During the coldest month of the year, I often long for spring and summer, and the tastes that come with the seasons. This recipe makes me smile because growing up, we had a constant debate over which was better. Strawberry shortcake or angel food cake with strawberries. My dad preferred the strawberry shortcake (or the dry biscuits, as we called them), while the rest of us loved the light, airy sponge of angel food cake. Twenty some years later, I’ve decided to give the “biscuit” version another try.
I have to say I was very pleased! And, a few others didn’t think these were too shabby, either. This recipe could easily be substituted with any fruit, ie. blackberries, mangoes, blueberries, peaches. Mmm. I baked my biscuits ahead of time and warmed them up prior to serving.
This one, not so much. Or, at least she’s giving it some thought. Maybe next time.
This recipe’s for you, Dad. Enjoy.
Classic Strawberry Shortcake
adapted from Fine Cooking
1 lb. ripe strawberries, hulled (about 4 cups)
2 Tbs. granulated sugar; more to taste
9 oz. (2 cups) unbleached all-purpose flour; more for rolling
1/3 cup plus 1 Tbs. granulated sugar
2-1/2 tsp. baking powder
1/4 tsp. baking soda
1/2 tsp. kosher salt
4 oz. (1/2 cup) cold unsalted butter, cut into 1/2-inch pieces
1 large egg
1/4 cup heavy cream; more for brushing
1/4 cup buttermilk
1-1/2 cups heavy cream
2 Tbs. granulated sugar
Prepare the strawberries
Put one-third of the berries in a medium bowl and, using a potato masher, crush them into a chunky purée. Slice the remaining berries 1/4 inch thick and stir them into the mashed berries along with the sugar. Taste the berries, adding more sugar if necessary. Let the berries sit at room temperature for at least 30 minutes.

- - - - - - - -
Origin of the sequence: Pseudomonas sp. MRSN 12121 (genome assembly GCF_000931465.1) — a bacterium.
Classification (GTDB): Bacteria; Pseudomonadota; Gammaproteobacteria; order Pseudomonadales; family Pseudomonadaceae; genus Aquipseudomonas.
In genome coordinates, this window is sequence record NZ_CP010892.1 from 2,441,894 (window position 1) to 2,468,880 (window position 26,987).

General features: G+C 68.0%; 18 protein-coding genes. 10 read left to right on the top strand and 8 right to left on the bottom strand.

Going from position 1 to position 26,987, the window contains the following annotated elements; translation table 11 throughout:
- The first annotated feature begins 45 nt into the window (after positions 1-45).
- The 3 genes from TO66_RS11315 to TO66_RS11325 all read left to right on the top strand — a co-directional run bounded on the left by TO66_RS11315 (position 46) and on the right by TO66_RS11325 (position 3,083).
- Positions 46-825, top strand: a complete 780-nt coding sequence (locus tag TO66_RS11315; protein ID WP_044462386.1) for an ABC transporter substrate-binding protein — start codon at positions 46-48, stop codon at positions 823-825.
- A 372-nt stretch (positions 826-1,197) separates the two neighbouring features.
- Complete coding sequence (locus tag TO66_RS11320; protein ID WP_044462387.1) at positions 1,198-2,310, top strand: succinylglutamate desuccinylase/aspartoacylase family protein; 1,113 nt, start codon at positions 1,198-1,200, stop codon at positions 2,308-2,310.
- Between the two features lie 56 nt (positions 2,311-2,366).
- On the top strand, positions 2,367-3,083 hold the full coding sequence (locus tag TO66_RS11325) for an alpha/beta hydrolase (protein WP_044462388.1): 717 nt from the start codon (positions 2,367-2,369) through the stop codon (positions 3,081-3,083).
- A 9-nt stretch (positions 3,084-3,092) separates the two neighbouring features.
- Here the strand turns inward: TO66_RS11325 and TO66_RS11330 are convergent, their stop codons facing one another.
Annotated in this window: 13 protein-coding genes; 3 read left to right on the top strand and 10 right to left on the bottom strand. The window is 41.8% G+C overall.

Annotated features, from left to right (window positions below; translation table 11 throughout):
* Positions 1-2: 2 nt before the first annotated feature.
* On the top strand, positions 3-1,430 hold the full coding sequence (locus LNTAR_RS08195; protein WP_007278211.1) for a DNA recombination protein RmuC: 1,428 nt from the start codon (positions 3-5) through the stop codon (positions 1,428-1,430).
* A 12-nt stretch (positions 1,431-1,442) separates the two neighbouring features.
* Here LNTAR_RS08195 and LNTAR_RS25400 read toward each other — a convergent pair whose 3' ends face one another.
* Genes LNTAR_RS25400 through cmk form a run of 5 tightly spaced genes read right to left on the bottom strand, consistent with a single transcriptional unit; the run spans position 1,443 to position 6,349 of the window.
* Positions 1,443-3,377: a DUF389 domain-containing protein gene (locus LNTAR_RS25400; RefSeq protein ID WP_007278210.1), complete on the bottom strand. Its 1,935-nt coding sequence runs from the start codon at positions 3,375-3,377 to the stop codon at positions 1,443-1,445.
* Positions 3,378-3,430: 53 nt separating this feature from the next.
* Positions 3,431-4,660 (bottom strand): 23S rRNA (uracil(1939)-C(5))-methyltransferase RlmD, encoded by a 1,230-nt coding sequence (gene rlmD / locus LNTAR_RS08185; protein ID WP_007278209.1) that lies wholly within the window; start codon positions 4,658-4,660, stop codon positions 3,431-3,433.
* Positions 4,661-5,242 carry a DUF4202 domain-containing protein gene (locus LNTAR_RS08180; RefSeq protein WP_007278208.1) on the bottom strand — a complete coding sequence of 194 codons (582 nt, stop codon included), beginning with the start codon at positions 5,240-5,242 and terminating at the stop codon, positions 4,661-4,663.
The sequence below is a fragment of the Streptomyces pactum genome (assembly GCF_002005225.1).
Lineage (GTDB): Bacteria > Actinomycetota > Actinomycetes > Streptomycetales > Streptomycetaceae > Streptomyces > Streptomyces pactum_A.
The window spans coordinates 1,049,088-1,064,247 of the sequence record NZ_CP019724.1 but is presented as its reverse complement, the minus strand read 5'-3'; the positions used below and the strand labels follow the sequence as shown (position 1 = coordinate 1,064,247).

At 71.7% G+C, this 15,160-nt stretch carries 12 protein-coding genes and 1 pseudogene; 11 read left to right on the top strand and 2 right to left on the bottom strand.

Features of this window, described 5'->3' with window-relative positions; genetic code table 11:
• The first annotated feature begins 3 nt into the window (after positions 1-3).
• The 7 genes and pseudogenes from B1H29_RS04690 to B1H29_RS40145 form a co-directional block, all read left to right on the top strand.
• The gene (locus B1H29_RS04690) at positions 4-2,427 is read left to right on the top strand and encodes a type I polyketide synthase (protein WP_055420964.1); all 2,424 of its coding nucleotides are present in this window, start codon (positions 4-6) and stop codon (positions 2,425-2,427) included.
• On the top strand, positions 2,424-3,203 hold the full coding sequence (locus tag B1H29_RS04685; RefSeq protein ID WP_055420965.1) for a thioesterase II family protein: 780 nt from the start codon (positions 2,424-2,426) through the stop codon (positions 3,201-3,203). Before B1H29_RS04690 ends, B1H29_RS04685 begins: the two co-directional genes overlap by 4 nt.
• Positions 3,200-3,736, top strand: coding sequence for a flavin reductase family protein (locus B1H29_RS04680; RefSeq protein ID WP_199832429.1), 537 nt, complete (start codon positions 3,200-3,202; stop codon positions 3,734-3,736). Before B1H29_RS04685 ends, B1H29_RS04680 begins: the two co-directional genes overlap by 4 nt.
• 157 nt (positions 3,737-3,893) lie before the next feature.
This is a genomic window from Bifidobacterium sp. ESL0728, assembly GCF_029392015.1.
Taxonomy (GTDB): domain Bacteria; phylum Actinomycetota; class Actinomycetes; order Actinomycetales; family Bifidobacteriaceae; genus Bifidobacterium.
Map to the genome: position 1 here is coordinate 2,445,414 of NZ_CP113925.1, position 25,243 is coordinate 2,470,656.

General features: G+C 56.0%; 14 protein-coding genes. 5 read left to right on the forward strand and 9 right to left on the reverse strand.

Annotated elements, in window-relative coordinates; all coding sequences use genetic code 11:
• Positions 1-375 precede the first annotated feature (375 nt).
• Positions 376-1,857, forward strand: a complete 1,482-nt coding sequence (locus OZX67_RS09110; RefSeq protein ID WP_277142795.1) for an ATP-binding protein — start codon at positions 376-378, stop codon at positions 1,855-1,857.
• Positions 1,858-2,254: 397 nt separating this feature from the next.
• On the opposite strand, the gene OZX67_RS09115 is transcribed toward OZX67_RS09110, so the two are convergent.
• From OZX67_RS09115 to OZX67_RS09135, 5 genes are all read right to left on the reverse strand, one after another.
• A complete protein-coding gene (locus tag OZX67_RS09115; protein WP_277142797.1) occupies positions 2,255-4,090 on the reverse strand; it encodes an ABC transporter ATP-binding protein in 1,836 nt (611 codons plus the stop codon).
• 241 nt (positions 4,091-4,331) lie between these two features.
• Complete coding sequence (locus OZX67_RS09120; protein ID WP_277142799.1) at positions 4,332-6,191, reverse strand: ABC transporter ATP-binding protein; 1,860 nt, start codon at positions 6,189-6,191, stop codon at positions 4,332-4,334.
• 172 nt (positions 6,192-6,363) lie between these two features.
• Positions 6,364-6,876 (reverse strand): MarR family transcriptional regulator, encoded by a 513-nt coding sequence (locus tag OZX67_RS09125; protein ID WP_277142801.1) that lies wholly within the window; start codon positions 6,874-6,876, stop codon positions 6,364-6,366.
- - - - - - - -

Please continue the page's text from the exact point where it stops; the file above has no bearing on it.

Make the biscuits
Position a rack in the center of the oven and heat the oven to 425°F. Line a large heavy-duty baking sheet with parchment.
Sift the flour, 1/3 cup of the sugar, the baking powder, and baking soda into a large bowl. (I don’t have a flour sifter, so I improvise.) Stir in the salt.
Using a pastry blender, a fork, or your fingertips, work the butter into the dry ingredients until the mixture resembles coarse cornmeal.
In a small bowl, beat the egg and heavy cream with a fork. Mix in the buttermilk. Make a well in the center of the flour mixture and pour in the cream mixture. Mix with the fork until the dough is evenly moistened and just comes together; it will still look a little shaggy. Gather the dough and gently knead it three or four times. If the dough seems dry and doesn’t form a cohesive mass, work in more cream, 1 tsp. at a time.
Transfer the dough to a lightly floured surface and roll it into a 3/4 -inch-thick disk. With a sharp 2 1/2-inch biscuit cutter, press straight down to cut the dough into rounds and lift straight up to remove (don’t twist the cutter or it will seal the sides of the biscuits and interfere with rising). Transfer the rounds to the prepared baking sheet. Gather the dough scraps, gently knead them together, re-roll, and cut out more biscuits until you have a total of 6.
Lightly brush the biscuit tops with cream (about 1 Tbs.) and sprinkle with the remaining 1 Tbs. sugar. Bake, rotating the baking sheet once, until the biscuit tops are lightly browned, 10 to 15 minutes.
Let the biscuits cool slightly while you whip the cream.
Whip the cream
In a large, chilled metal bowl, whip the heavy cream and sugar to soft peaks with an electric hand mixer. (Use immediately or refrigerate, covered until ready to serve).
Assemble the shortcakes
Using a serrated knife, split the warm biscuits in half horizontally and transfer the bottoms to 6 dessert plates. Spoon about three-quarters of the macerated berries and their juice evenly over the biscuit bottoms. It’s OK if some of the berries spill out onto the plate. Top with a generous dollop of whipped cream and cover each with a biscuit top. Spoon more berries and cream over each shortcake and serve immediately. Enjoy!